Acadiana's nightlife guide.
The vibe of the tribe done modern
The Louisiana Workforce Commission said Friday that initial claims rose to 2,125 from the previous week's total of 1,964. There were 2,887 initial claims during the comparable week in 2013.
The Board of Elementary and Secondary Education has stalled action on a $3.5 billion annual school funding formula due to state lawmakers by March 15.
The New Orleans Saints have yet to make it official as of this writing, but popular wide receiver Lance Moore has reportedly been cut by the team to free up salary-cap space on the roster.
While two medical marijuana bills are slated for the upcoming legislative session, what some Louisianans might not know is that the plant was approved for therapeutic use by state lawmakers in 1991.
The agenda is shaping up to be lighter than in previous years. But Jindal is term-limited, with fewer than two years remaining in office, and he saw his last big initiative — a proposed rewrite of Louisiana tax law — collapse without getting a vote in 2013.
Sharper has been held without bail because of an arrest warrant issued by Louisiana authorities accusing him and another man of raping two women.
Two Lafayette men have been revealed by police as the infamous duo behind a caper that shook our fair city to its core.
She’s the daughter of the legendary Johnny Cash, but she’s been a gifted artist in her own right for three decades, and she’s coming to Lafayette.
The Lafayette Parish School Board has received a second letter of demand related to last year’s insurance debacle, this time from Key Benefit Administrators claiming it’s owed $93,000 from the school system.
Acadiana's nightlife guide.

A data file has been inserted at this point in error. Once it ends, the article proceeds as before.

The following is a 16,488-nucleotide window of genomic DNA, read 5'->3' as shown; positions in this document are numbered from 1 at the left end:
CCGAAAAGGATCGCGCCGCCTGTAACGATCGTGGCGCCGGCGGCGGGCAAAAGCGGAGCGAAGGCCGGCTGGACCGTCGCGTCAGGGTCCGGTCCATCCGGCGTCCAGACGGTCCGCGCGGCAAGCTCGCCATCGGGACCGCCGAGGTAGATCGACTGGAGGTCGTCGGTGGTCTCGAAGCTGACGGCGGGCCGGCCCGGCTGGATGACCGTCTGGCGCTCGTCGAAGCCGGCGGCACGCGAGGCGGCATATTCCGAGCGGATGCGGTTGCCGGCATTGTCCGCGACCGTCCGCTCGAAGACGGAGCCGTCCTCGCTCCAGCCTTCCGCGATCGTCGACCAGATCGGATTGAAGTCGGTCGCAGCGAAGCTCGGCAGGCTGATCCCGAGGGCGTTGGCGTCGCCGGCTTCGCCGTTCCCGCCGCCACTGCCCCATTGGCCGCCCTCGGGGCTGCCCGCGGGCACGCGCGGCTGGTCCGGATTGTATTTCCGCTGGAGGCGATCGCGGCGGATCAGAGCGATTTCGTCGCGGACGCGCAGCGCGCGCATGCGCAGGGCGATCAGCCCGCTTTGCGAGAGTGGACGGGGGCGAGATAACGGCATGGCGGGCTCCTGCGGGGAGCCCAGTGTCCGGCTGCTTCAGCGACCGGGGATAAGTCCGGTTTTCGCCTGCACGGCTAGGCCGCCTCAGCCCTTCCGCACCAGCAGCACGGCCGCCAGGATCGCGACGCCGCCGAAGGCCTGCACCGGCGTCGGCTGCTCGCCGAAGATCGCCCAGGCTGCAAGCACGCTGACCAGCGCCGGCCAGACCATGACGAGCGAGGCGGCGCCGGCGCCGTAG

The Louisiana coastline is vanishing faster than mappers can keep track.
A bill that would have overridden local ordinances prohibiting public and private employers from discriminating against lesbian, gay and transgender people has been pulled within less than a week of being filed.
The panel that selects nominees for a controversial New Orleans area flood control board — a board that is suing more than 90 oil, gas and pipeline companies — is set to discuss legislation affecting its independence.
State prison officials cannot keep secret the seller and manufacturer of the two drugs purchased for executions at the Louisiana State Penitentiary, a federal judge ruled Wednesday.
State lawmakers will not appeal a judge's ruling that it was improper to use $3.7 million from a probation and parole officers' retirement fund to balance the state's operating budget.
Prepare yourselves for sun
Acadiana's nightlife guide.
Conservatives have been losing their minds over this satirical bit on the Colbert Report.
Due to the chaos of Mardi Gras and the weather, the entry deadline for this year's INDesign Awards has been extended by one week.
The Lafayette Parish School Board leaves a lot to be desired, but is scrapping the election process in favor of an appointed board the answer?
Queen Evangline and King Gabriel ruled Tuesday night
The House approved legislation Tuesday night to roll back a recently enacted overhaul of the federal flood insurance program, after homeowners in flood-prone areas complained about sharp premium increases.
IND Style does Gabriel
Newsy bits for the fam
The NFL has formally designated New Orleans' Jimmy Graham as a tight end for the purposes of his franchise tag value, which is now set at $7.05 million next season unless Graham and the Saints subsequently agree on a long-term deal.